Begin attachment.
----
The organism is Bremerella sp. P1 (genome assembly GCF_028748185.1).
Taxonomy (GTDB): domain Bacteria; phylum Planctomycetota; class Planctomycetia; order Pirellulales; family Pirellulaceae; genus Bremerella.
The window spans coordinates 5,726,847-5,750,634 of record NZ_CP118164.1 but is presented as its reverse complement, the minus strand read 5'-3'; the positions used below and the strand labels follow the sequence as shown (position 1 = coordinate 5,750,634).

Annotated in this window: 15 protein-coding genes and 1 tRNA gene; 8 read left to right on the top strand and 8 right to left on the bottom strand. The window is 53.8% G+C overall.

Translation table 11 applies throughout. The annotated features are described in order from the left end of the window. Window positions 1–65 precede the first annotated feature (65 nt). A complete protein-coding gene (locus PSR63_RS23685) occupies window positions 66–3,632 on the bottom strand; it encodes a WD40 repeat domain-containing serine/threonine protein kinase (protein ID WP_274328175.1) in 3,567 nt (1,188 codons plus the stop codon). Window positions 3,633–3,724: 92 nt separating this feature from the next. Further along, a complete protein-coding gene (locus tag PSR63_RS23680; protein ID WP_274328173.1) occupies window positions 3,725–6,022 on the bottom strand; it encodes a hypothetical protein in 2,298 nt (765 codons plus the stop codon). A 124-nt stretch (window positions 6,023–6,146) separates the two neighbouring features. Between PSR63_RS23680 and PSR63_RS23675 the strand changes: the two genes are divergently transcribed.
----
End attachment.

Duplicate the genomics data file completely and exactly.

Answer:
The organism is Bremerella sp. P1 (genome assembly GCF_028748185.1).
Taxonomy (GTDB): domain Bacteria; phylum Planctomycetota; class Planctomycetia; order Pirellulales; family Pirellulaceae; genus Bremerella.
The window spans coordinates 5,726,847-5,750,634 of record NZ_CP118164.1 but is presented as its reverse complement, the minus strand read 5'-3'; the positions used below and the strand labels follow the sequence as shown (position 1 = coordinate 5,750,634).

Annotated in this window: 15 protein-coding genes and 1 tRNA gene; 8 read left to right on the top strand and 8 right to left on the bottom strand. The window is 53.8% G+C overall.

Translation table 11 applies throughout. The annotated features are described in order from the left end of the window. Window positions 1–65 precede the first annotated feature (65 nt). A complete protein-coding gene (locus PSR63_RS23685) occupies window positions 66–3,632 on the bottom strand; it encodes a WD40 repeat domain-containing serine/threonine protein kinase (protein ID WP_274328175.1) in 3,567 nt (1,188 codons plus the stop codon). Window positions 3,633–3,724: 92 nt separating this feature from the next. Further along, a complete protein-coding gene (locus tag PSR63_RS23680; protein ID WP_274328173.1) occupies window positions 3,725–6,022 on the bottom strand; it encodes a hypothetical protein in 2,298 nt (765 codons plus the stop codon). A 124-nt stretch (window positions 6,023–6,146) separates the two neighbouring features. Between PSR63_RS23680 and PSR63_RS23675 the strand changes: the two genes are divergently transcribed.